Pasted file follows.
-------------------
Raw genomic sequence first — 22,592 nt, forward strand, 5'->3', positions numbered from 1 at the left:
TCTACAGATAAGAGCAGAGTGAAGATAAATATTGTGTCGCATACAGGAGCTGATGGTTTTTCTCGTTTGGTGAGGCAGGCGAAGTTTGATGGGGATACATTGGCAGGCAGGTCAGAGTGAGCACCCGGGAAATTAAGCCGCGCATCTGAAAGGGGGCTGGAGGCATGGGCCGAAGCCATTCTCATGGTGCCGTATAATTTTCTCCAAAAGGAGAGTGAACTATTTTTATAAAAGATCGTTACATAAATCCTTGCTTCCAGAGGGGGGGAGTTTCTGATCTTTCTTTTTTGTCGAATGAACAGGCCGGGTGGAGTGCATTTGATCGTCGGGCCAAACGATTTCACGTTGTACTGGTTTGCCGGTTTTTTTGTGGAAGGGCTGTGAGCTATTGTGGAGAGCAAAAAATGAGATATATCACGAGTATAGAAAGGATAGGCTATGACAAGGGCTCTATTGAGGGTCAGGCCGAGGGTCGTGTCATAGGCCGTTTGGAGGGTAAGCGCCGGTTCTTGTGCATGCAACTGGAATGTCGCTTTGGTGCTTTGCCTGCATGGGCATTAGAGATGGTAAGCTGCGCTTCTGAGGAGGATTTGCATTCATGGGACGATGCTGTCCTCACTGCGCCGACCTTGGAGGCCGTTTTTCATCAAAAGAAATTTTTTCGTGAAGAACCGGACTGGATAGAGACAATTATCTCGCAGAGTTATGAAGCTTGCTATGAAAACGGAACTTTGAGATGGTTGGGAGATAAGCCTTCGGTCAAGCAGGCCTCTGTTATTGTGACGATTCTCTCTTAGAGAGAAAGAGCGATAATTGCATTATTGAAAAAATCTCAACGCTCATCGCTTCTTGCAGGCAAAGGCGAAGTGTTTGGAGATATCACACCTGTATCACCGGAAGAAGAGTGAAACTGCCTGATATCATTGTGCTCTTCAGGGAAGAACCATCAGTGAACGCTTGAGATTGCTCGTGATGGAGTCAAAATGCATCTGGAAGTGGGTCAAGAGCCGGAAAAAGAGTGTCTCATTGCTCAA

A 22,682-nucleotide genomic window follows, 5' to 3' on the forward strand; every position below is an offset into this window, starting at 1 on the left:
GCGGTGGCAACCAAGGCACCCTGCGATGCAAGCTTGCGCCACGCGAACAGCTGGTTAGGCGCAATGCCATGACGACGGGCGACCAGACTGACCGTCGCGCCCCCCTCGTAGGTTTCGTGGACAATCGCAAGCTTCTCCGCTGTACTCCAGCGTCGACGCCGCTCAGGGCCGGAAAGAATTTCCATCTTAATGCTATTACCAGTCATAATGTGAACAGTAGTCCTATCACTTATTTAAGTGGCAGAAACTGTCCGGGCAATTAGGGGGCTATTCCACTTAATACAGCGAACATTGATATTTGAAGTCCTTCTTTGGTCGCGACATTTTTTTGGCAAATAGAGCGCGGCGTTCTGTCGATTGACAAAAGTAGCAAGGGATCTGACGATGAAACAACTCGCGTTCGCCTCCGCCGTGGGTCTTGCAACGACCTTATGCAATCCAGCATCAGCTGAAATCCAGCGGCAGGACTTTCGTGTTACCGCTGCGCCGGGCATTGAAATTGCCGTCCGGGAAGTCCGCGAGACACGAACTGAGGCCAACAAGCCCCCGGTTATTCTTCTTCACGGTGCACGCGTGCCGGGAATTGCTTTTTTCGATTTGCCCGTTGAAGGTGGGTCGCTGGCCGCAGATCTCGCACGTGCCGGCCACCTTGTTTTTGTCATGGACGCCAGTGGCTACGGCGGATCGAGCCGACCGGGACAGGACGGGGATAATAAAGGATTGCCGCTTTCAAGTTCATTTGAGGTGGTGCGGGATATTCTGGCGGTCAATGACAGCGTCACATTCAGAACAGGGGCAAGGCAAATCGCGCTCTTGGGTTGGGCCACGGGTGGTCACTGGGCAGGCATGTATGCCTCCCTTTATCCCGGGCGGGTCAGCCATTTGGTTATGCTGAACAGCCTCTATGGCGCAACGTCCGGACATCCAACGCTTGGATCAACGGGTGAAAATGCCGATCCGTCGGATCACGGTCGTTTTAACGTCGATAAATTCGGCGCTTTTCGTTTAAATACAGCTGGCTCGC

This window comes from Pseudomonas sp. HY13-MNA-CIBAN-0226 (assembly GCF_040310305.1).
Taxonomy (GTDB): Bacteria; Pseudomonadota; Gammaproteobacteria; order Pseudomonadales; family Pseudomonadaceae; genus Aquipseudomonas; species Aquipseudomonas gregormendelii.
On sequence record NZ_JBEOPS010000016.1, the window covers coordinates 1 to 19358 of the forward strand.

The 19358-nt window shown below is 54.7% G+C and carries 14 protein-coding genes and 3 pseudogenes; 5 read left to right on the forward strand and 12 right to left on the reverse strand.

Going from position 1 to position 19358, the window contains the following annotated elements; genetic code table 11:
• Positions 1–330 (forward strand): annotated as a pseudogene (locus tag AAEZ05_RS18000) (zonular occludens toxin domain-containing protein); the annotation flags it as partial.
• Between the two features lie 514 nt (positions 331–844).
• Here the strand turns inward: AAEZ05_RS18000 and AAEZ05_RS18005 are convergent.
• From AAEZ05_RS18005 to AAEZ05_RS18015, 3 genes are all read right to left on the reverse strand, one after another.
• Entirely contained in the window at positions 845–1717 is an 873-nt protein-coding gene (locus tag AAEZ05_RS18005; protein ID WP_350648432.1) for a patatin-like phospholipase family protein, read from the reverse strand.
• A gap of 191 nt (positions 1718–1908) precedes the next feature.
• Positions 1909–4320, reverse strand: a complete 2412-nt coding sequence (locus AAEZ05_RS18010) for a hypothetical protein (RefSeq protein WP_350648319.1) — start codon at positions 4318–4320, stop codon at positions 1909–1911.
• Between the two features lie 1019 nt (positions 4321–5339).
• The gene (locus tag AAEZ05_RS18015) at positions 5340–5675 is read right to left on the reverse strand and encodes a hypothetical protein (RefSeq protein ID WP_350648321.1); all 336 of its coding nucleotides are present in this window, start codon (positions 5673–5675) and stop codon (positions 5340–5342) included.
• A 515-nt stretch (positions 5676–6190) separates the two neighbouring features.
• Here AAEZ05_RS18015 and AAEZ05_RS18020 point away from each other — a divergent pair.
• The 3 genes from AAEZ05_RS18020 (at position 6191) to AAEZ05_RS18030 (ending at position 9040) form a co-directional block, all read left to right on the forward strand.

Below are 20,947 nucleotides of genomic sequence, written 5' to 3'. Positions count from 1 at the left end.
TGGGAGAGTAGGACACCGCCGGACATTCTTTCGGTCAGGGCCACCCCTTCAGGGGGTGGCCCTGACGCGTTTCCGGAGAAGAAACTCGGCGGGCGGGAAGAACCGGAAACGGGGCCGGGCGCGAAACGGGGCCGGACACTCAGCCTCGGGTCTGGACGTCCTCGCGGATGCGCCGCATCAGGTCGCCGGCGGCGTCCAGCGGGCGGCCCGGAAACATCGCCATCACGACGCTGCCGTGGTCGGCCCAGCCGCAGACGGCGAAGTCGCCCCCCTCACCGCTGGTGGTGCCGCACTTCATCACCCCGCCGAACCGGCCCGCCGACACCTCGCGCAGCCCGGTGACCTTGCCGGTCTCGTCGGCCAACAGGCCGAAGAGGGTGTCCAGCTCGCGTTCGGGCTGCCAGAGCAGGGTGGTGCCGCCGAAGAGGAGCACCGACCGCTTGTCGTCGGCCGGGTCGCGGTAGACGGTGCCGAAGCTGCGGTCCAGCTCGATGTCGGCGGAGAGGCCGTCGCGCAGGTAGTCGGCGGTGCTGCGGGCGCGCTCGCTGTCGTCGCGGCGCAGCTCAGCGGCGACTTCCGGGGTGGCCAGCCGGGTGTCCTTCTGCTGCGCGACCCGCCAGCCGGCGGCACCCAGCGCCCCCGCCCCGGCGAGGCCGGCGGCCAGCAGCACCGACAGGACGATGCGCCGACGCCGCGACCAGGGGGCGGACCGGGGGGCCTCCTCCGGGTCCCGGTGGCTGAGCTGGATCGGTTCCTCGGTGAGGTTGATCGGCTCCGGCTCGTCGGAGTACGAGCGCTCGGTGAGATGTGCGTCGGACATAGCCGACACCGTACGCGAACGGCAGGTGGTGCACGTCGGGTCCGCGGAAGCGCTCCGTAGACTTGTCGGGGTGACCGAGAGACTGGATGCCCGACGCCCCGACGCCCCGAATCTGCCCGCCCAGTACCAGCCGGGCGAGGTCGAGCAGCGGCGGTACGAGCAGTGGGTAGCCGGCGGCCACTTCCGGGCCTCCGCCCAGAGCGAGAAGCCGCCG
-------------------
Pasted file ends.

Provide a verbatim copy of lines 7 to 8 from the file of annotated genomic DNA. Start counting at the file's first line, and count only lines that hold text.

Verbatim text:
On sequence record NZ_JBEOPS010000016.1, the window covers coordinates 1 to 19358 of the forward strand.

The 19358-nt window shown below is 54.7% G+C and carries 14 protein-coding genes and 3 pseudogenes; 5 read left to right on the forward strand and 12 right to left on the reverse strand.